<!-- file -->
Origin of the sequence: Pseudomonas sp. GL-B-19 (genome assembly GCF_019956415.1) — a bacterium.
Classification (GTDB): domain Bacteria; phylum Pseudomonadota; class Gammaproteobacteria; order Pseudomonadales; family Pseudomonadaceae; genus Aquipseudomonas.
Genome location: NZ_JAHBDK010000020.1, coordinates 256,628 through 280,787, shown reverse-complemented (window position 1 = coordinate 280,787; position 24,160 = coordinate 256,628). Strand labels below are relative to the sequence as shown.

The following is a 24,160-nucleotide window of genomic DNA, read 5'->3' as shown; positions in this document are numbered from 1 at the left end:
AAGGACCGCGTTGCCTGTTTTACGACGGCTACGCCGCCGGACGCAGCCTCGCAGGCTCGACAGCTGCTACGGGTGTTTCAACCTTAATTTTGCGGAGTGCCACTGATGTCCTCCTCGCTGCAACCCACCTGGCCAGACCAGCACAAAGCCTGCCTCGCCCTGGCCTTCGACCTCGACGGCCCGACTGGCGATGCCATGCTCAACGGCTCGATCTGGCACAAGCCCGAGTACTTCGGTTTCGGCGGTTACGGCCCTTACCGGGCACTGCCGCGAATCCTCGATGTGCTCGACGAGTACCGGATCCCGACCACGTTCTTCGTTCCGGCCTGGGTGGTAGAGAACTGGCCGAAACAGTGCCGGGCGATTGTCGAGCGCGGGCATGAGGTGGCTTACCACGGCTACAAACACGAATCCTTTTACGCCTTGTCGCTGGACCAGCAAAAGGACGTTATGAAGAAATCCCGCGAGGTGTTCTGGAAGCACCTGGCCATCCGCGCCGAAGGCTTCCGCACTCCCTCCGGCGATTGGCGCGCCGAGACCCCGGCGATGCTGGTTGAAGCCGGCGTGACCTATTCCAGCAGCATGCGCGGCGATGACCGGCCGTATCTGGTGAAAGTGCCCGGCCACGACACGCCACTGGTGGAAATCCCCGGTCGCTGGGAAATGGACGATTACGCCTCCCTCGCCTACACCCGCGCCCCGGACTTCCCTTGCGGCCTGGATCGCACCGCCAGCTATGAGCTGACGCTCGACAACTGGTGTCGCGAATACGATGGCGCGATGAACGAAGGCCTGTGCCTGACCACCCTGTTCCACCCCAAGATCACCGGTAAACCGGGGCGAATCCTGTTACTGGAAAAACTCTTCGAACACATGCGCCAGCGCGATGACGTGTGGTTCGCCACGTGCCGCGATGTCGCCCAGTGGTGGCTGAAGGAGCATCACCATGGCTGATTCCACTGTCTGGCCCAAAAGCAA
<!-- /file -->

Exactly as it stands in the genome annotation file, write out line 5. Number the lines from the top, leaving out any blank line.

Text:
AAGGACCGCGTTGCCTGTTTTACGACGGCTACGCCGCCGGACGCAGCCTCGCAGGCTCGACAGCTGCTACGGGTGTTTCAACCTTAATTTTGCGGAGTGCCACTGATGTCCTCCTCGCTGCAACCCACCTGGCCAGACCAGCACAAAGCCTGCCTCGCCCTGGCCTTCGACCTCGACGGCCCGACTGGCGATGCCATGCTCAACGGCTCGATCTGGCACAAGCCCGAGTACTTCGGTTTCGGCGGTTACGGCCCTTACCGGGCACTGCCGCGAATCCTCGATGTGCTCGACGAGTACCGGATCCCGACCACGTTCTTCGTTCCGGCCTGGGTGGTAGAGAACTGGCCGAAACAGTGCCGGGCGATTGTCGAGCGCGGGCATGAGGTGGCTTACCACGGCTACAAACACGAATCCTTTTACGCCTTGTCGCTGGACCAGCAAAAGGACGTTATGAAGAAATCCCGCGAGGTGTTCTGGAAGCACCTGGCCATCCGCGCCGAAGGCTTCCGCACTCCCTCCGGCGATTGGCGCGCCGAGACCCCGGCGATGCTGGTTGAAGCCGGCGTGACCTATTCCAGCAGCATGCGCGGCGATGACCGGCCGTATCTGGTGAAAGTGCCCGGCCACGACACGCCACTGGTGGAAATCCCCGGTCGCTGGGAAATGGACGATTACGCCTCCCTCGCCTACACCCGCGCCCCGGACTTCCCTTGCGGCCTGGATCGCACCGCCAGCTATGAGCTGACGCTCGACAACTGGTGTCGCGAATACGATGGCGCGATGAACGAAGGCCTGTGCCTGACCACCCTGTTCCACCCCAAGATCACCGGTAAACCGGGGCGAATCCTGTTACTGGAAAAACTCTTCGAACACATGCGCCAGCGCGATGACGTGTGGTTCGCCACGTGCCGCGATGTCGCCCAGTGGTGGCTGAAGGAGCATCACCATGGCTGATTCCACTGTCTGGCCCAAAAGCAA